Comment from Dick Melton
When we moved into Lynn Road it was called Dun Cow Lane (or just Cow Lane from a postcard; Ed); it was a very busy road, as the by-pass was not built until 1990 so all the traffic used this road. Just after the Second World War it was the second busiest road in England in the summer months, the busiest road being London to Brighton. Most of the houses in Lynn Road were built around 1900 though a few were built later. The Dun Cow was pulled down in the Nineties, though there had been a public house on the site since around 1800. The Dun Cow was just one of the pubs that put up a team for the Ingoldisthorpe and District Cribbage League.
Family Story from Katie Thorpe (15 Feb 2020)
My John Smith was born (I think) in Lynn in 1819 to Francis Smith (b1798 Dersingham), a cordwainer, and Mary Cross (same). I believe he grew up in Dersingham/West Newton as his siblings were christened there rather than Lynn. In April 1847 he married Catherine Grimes at West Newton, and for some time he was a shoemaker/cordwainer as well. They had only one child, Mary Ann Smith born December 1848.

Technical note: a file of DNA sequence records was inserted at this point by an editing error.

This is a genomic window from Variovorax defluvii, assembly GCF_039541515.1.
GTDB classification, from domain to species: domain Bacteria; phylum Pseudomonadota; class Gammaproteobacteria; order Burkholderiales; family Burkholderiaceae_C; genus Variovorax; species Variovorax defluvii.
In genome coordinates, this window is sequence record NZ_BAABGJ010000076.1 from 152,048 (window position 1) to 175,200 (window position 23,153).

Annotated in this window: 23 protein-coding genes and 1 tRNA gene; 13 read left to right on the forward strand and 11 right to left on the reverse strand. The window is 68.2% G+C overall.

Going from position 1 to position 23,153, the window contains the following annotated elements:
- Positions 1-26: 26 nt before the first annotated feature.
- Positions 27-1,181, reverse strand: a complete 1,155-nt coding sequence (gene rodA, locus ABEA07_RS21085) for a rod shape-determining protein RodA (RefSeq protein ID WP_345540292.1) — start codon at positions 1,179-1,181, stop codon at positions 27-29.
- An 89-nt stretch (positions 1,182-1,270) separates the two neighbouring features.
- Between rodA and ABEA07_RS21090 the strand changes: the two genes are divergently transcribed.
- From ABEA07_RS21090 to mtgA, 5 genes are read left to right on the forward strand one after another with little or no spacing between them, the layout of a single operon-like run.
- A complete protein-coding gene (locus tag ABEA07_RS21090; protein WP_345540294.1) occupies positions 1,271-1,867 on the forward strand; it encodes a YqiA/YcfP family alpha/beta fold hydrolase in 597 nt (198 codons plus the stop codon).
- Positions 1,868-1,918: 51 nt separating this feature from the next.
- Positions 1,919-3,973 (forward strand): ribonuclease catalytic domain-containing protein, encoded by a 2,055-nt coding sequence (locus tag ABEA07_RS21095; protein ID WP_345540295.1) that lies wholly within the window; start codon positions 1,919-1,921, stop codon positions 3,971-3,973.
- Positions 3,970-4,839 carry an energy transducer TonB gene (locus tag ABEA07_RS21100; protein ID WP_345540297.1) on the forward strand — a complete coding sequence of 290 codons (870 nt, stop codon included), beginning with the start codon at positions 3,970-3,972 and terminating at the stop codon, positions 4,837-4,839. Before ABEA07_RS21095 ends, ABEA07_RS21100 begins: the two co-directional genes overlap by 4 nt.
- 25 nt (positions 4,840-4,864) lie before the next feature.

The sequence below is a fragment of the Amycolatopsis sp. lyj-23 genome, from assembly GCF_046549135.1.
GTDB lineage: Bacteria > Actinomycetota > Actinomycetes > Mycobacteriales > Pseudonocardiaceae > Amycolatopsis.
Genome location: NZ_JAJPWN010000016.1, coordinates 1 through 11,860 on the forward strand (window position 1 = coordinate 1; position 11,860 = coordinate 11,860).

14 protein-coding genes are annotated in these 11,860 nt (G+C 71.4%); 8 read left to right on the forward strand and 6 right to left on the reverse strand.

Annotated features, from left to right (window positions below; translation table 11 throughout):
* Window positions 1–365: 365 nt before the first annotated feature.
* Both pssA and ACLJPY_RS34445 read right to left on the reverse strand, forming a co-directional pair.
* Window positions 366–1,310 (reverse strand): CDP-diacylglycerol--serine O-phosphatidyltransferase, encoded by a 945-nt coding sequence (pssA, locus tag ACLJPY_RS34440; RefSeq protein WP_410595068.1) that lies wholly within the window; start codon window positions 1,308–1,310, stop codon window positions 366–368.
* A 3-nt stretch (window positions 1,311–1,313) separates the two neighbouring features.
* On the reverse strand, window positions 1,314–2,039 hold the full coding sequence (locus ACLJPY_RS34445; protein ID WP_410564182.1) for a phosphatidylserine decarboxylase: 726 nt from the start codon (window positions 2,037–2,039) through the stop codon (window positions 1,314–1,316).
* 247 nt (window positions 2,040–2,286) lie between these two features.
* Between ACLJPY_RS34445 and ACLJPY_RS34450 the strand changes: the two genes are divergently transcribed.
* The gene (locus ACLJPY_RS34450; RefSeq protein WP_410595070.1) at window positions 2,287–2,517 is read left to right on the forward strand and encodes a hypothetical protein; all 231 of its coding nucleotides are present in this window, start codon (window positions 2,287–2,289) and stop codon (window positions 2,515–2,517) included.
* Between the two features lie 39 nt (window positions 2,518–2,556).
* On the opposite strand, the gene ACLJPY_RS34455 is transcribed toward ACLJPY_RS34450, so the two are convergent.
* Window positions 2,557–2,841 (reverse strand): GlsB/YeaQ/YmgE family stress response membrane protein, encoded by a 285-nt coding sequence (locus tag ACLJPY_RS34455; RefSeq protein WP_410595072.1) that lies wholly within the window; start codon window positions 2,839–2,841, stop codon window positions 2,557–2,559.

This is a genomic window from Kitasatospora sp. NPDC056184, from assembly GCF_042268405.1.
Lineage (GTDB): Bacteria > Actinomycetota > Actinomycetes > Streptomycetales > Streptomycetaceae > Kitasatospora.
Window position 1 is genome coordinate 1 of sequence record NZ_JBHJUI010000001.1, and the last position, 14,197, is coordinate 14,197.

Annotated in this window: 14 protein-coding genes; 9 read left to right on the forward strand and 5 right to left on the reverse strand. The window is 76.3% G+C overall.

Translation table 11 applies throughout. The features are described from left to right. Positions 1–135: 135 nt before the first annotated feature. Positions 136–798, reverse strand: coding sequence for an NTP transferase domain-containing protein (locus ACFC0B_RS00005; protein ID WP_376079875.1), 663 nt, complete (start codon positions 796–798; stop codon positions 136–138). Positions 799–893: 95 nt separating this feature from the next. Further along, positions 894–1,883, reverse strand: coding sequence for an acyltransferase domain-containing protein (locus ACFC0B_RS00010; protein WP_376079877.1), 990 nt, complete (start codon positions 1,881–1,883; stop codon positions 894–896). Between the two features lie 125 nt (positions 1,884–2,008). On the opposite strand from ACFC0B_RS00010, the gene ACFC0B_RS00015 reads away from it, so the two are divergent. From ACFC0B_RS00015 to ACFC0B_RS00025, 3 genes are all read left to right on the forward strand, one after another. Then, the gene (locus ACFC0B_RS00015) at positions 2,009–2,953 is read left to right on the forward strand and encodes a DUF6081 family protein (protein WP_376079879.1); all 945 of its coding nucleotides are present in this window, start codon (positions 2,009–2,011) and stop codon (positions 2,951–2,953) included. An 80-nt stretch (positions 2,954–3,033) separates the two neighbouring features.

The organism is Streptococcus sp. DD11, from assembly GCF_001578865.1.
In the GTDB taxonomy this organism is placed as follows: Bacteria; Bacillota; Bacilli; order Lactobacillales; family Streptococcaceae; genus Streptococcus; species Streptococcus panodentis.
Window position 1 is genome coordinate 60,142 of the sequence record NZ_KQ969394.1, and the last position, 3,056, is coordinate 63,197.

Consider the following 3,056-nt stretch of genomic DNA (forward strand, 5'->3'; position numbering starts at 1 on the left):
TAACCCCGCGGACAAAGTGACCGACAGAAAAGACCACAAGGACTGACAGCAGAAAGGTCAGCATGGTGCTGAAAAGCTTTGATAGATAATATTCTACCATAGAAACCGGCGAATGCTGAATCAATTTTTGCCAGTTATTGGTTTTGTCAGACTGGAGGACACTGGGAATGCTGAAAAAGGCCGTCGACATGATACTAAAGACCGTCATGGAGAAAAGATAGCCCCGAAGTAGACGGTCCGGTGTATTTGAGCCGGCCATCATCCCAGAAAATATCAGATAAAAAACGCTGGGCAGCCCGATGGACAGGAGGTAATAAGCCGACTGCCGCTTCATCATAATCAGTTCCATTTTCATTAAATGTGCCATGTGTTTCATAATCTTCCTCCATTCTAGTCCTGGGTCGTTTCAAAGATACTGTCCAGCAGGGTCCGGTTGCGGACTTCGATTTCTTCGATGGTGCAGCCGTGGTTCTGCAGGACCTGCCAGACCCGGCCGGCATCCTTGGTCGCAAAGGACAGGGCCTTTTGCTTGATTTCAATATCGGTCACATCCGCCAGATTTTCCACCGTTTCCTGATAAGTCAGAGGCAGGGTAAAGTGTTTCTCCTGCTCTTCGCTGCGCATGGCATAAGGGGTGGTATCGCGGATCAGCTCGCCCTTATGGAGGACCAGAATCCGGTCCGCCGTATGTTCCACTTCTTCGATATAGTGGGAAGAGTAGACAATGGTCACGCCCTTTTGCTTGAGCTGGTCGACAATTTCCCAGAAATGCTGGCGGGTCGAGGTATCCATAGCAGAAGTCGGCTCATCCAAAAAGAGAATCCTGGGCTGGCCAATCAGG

By the 1871 census he was with his parents and his family in West Newton at the "Three Tuns", along with a lodger, Joseph George Rainbow, upholsterer. Francis Smith was running the "Three Tuns" as of1861.
Joseph Rainbow married Mary Ann Smith September 22, 1872 at Dersingham. Joseph was employed at Sandringham starting in 1873, eventually in charge of furnishings; he travelled to Denmark several times in Queen Alexandria's entourage in that capacity. (I have some pictures). He built a house in Dersingham he called "The Retreat" which still stands (my sister has the address I believe). But he's another story.
In 1881 and 1891, John and Catherine Smith were at the "Dun Cow" in Dersingham with some of their Rainbow grandchildren present, and sometimes one was employed as a barmaid. Both passed away before the 1901 census.
Daisy Rainbow (b 1884) was my paternal grandmother, and lived with us while I was growing up. She remembered the Dun Cow well and her grandparents - I got the impression that it was Catherine (Grimes) Smith that was the driving force in the family. I have her cookbook, signed "Kate Smith, Three Tuns" - Warne's Model Cookery and Housekeeping Book" 1869 edition.